“We won’t take a suitcase???!!” shuddered my mother. Actually it was more like a series of utter shock tilting towards plain disbelief and finally ending in curiosity. “So how will we carry our clothes?”
I wanted to roll my eyes but I couldn’t. One, in all her 60 + years, she has never travelled without a suitcase. A suitcase and an air bag perhaps. Second, she is my mother. She doesn’t care if I am 13 or 30. If I roll my eyes, then my head rolls along too.
“We will take one rucksack only. And one day pack maybe. That is it!” I said with an air of finality [authoritatively?].
She took in a deep long breath and continued looking at me for a second. I knew something not-so-good was coming.
“So where will I put my clothes?”
“We put our stuff together in one bag.”
“And who is going to carry the big bag?”
“I will carry the big bag, you can carry the smaller backpack.”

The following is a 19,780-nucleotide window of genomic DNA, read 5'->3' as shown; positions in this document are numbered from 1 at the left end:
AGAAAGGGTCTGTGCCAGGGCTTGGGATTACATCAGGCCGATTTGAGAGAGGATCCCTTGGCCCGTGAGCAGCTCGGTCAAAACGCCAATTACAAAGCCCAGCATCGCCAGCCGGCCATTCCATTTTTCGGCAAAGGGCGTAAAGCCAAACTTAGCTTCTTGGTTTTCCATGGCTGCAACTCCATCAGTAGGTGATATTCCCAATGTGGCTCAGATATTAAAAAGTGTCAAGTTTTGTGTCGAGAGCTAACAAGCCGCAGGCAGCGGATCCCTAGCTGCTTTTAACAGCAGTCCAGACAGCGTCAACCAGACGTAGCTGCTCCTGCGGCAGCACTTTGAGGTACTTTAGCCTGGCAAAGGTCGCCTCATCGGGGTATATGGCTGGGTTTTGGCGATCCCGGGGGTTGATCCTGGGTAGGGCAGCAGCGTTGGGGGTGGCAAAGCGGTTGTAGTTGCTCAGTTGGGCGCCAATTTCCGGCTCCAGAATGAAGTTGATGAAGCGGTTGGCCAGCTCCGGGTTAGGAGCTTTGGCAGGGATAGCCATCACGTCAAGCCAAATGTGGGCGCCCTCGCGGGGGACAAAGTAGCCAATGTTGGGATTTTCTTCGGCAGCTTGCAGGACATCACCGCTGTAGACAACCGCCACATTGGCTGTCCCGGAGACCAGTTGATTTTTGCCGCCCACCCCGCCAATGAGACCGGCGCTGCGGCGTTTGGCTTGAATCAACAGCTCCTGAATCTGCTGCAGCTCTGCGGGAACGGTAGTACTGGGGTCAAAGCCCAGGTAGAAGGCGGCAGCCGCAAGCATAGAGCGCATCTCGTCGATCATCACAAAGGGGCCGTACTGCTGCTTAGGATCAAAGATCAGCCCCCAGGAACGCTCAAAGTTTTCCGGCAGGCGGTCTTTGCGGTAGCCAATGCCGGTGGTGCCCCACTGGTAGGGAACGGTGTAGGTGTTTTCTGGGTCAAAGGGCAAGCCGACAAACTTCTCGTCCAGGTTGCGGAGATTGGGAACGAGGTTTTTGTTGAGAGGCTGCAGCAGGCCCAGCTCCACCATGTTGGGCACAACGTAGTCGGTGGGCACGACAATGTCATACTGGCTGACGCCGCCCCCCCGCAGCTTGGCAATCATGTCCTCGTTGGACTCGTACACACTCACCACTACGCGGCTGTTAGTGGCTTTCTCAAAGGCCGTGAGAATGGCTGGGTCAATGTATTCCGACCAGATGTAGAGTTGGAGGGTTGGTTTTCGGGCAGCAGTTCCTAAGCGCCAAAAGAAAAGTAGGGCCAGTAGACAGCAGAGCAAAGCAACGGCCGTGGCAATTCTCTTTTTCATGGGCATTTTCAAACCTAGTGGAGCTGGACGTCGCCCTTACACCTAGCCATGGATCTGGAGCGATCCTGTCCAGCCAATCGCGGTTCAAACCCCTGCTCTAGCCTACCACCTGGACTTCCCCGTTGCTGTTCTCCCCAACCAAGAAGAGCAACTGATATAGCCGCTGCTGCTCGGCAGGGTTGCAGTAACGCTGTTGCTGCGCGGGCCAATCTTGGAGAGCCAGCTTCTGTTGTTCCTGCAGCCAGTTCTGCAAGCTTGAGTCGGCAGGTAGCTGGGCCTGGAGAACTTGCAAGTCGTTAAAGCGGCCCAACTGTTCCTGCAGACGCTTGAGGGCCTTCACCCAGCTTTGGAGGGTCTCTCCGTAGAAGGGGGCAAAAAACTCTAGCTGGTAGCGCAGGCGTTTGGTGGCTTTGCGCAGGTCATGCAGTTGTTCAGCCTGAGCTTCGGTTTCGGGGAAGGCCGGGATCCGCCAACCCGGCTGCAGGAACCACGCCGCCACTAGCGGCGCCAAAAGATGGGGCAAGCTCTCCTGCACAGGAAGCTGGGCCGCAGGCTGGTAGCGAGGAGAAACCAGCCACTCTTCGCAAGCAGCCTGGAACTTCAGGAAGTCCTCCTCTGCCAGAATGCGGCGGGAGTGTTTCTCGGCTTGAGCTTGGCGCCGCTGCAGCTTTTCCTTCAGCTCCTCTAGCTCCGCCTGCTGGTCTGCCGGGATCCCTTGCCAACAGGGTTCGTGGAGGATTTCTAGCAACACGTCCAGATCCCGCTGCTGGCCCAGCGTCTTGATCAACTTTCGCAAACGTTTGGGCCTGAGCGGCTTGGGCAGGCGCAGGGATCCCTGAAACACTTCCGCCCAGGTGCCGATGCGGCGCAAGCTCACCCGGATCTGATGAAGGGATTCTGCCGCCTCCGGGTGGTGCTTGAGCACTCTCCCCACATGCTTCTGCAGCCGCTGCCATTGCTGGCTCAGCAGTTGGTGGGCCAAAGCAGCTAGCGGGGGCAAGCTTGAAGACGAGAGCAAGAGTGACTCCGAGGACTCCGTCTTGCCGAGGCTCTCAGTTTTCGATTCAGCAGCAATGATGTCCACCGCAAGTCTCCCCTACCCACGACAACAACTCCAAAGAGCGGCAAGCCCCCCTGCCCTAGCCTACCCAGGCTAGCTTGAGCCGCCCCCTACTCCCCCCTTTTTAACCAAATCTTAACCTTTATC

“What if the bag gets wet?”
“I have a cover.”
“What if someone slashes the bag and steals our things?”
“Old stinky clothes? Nobody does that Ma!!”
Suitcase VS Rucksack- That was our first squabble, even before the trip started. Actually first of the many squabbles we had over the next 2 weeks.
This woman, a doctor by profession, a grandmother of two brats, has all the quirks of an Indian mom, just that beneath all that annoying “What ifs”, I knew she has an eager young heart.
In all honesty, she wasn’t my first choice when I decided to travel to Philippines on a two week backpacking trip which included a week long sea expedition and some wreck diving. In fact she wasn’t a choice at all. All my friends were broke or busy and as usual I was left on my own. Hearing the fact that I am travelling to a country, she thought, was “infested” with crimes like, drugs, human trafficking and street crimes, left her aghast.